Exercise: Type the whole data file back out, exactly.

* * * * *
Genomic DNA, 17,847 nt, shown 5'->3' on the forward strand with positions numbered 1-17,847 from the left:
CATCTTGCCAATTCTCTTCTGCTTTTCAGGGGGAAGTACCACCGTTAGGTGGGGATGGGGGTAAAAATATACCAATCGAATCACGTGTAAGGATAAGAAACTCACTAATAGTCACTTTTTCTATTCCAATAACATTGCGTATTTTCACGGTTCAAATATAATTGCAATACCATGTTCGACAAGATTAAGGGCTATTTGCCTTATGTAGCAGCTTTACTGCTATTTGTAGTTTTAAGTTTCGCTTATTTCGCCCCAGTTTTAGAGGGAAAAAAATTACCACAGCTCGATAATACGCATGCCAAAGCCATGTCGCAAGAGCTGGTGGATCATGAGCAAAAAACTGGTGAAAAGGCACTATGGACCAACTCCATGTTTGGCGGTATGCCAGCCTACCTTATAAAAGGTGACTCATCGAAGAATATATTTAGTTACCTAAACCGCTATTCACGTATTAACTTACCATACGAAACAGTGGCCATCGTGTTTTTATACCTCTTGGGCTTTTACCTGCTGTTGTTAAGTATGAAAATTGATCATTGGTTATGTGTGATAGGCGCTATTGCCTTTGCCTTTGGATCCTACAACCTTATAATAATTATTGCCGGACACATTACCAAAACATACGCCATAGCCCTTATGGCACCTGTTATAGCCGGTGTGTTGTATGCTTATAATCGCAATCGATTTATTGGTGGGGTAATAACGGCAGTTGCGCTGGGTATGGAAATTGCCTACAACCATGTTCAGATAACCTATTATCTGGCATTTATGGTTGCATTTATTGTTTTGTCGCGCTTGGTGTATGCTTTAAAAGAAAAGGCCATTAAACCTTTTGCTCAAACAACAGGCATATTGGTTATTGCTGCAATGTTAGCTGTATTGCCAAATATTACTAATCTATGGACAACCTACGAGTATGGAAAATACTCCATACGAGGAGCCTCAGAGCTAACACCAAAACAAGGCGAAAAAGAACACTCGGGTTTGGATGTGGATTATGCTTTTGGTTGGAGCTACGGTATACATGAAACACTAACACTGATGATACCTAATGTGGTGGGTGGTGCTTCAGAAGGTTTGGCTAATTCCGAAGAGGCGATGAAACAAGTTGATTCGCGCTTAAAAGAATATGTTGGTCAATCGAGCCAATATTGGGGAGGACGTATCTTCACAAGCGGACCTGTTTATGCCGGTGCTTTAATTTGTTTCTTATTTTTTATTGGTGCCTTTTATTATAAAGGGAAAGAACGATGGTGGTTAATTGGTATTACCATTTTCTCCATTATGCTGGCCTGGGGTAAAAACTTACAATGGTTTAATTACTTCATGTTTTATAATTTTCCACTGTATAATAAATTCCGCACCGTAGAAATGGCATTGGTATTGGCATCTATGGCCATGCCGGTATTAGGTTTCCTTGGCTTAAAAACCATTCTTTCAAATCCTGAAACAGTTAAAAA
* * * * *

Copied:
Genomic DNA, 17,847 nt, shown 5'->3' on the forward strand with positions numbered 1-17,847 from the left:
CATCTTGCCAATTCTCTTCTGCTTTTCAGGGGGAAGTACCACCGTTAGGTGGGGATGGGGGTAAAAATATACCAATCGAATCACGTGTAAGGATAAGAAACTCACTAATAGTCACTTTTTCTATTCCAATAACATTGCGTATTTTCACGGTTCAAATATAATTGCAATACCATGTTCGACAAGATTAAGGGCTATTTGCCTTATGTAGCAGCTTTACTGCTATTTGTAGTTTTAAGTTTCGCTTATTTCGCCCCAGTTTTAGAGGGAAAAAAATTACCACAGCTCGATAATACGCATGCCAAAGCCATGTCGCAAGAGCTGGTGGATCATGAGCAAAAAACTGGTGAAAAGGCACTATGGACCAACTCCATGTTTGGCGGTATGCCAGCCTACCTTATAAAAGGTGACTCATCGAAGAATATATTTAGTTACCTAAACCGCTATTCACGTATTAACTTACCATACGAAACAGTGGCCATCGTGTTTTTATACCTCTTGGGCTTTTACCTGCTGTTGTTAAGTATGAAAATTGATCATTGGTTATGTGTGATAGGCGCTATTGCCTTTGCCTTTGGATCCTACAACCTTATAATAATTATTGCCGGACACATTACCAAAACATACGCCATAGCCCTTATGGCACCTGTTATAGCCGGTGTGTTGTATGCTTATAATCGCAATCGATTTATTGGTGGGGTAATAACGGCAGTTGCGCTGGGTATGGAAATTGCCTACAACCATGTTCAGATAACCTATTATCTGGCATTTATGGTTGCATTTATTGTTTTGTCGCGCTTGGTGTATGCTTTAAAAGAAAAGGCCATTAAACCTTTTGCTCAAACAACAGGCATATTGGTTATTGCTGCAATGTTAGCTGTATTGCCAAATATTACTAATCTATGGACAACCTACGAGTATGGAAAATACTCCATACGAGGAGCCTCAGAGCTAACACCAAAACAAGGCGAAAAAGAACACTCGGGTTTGGATGTGGATTATGCTTTTGGTTGGAGCTACGGTATACATGAAACACTAACACTGATGATACCTAATGTGGTGGGTGGTGCTTCAGAAGGTTTGGCTAATTCCGAAGAGGCGATGAAACAAGTTGATTCGCGCTTAAAAGAATATGTTGGTCAATCGAGCCAATATTGGGGAGGACGTATCTTCACAAGCGGACCTGTTTATGCCGGTGCTTTAATTTGTTTCTTATTTTTTATTGGTGCCTTTTATTATAAAGGGAAAGAACGATGGTGGTTAATTGGTATTACCATTTTCTCCATTATGCTGGCCTGGGGTAAAAACTTACAATGGTTTAATTACTTCATGTTTTATAATTTTCCACTGTATAATAAATTCCGCACCGTAGAAATGGCATTGGTATTGGCATCTATGGCCATGCCGGTATTAGGTTTCCTTGGCTTAAAAACCATTCTTTCAAATCCTGAAACAGTTAAAAA